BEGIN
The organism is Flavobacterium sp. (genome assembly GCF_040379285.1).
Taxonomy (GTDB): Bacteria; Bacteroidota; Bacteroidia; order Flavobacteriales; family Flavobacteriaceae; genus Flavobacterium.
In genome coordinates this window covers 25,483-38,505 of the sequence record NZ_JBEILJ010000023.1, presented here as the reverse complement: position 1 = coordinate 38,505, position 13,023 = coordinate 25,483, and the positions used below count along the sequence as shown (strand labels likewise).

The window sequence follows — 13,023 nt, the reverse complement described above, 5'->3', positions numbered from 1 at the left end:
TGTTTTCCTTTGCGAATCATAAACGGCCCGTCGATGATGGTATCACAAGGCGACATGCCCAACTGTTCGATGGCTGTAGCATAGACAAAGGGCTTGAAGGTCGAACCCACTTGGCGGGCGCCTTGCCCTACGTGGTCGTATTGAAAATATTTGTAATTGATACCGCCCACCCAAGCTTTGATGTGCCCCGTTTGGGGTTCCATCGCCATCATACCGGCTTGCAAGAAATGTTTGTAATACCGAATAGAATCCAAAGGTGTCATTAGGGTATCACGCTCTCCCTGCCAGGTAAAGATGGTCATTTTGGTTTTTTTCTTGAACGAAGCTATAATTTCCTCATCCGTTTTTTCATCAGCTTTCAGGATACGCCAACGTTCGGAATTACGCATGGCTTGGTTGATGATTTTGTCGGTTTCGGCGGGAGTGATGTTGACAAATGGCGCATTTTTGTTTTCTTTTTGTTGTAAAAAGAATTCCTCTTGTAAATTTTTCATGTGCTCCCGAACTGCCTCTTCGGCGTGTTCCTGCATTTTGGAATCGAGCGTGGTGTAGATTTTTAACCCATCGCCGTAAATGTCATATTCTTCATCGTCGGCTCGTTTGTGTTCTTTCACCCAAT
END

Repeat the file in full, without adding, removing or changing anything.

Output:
The organism is Flavobacterium sp. (genome assembly GCF_040379285.1).
Taxonomy (GTDB): Bacteria; Bacteroidota; Bacteroidia; order Flavobacteriales; family Flavobacteriaceae; genus Flavobacterium.
In genome coordinates this window covers 25,483-38,505 of the sequence record NZ_JBEILJ010000023.1, presented here as the reverse complement: position 1 = coordinate 38,505, position 13,023 = coordinate 25,483, and the positions used below count along the sequence as shown (strand labels likewise).

The window sequence follows — 13,023 nt, the reverse complement described above, 5'->3', positions numbered from 1 at the left end:
TGTTTTCCTTTGCGAATCATAAACGGCCCGTCGATGATGGTATCACAAGGCGACATGCCCAACTGTTCGATGGCTGTAGCATAGACAAAGGGCTTGAAGGTCGAACCCACTTGGCGGGCGCCTTGCCCTACGTGGTCGTATTGAAAATATTTGTAATTGATACCGCCCACCCAAGCTTTGATGTGCCCCGTTTGGGGTTCCATCGCCATCATACCGGCTTGCAAGAAATGTTTGTAATACCGAATAGAATCCAAAGGTGTCATTAGGGTATCACGCTCTCCCTGCCAGGTAAAGATGGTCATTTTGGTTTTTTTCTTGAACGAAGCTATAATTTCCTCATCCGTTTTTTCATCAGCTTTCAGGATACGCCAACGTTCGGAATTACGCATGGCTTGGTTGATGATTTTGTCGGTTTCGGCGGGAGTGATGTTGACAAATGGCGCATTTTTGTTTTCTTTTTGTTGTAAAAAGAATTCCTCTTGTAAATTTTTCATGTGCTCCCGAACTGCCTCTTCGGCGTGTTCCTGCATTTTGGAATCGAGCGTGGTGTAGATTTTTAACCCATCGCCGTAAATGTCATATTCTTCATCGTCGGCTCGTTTGTGTTCTTTCACCCAAT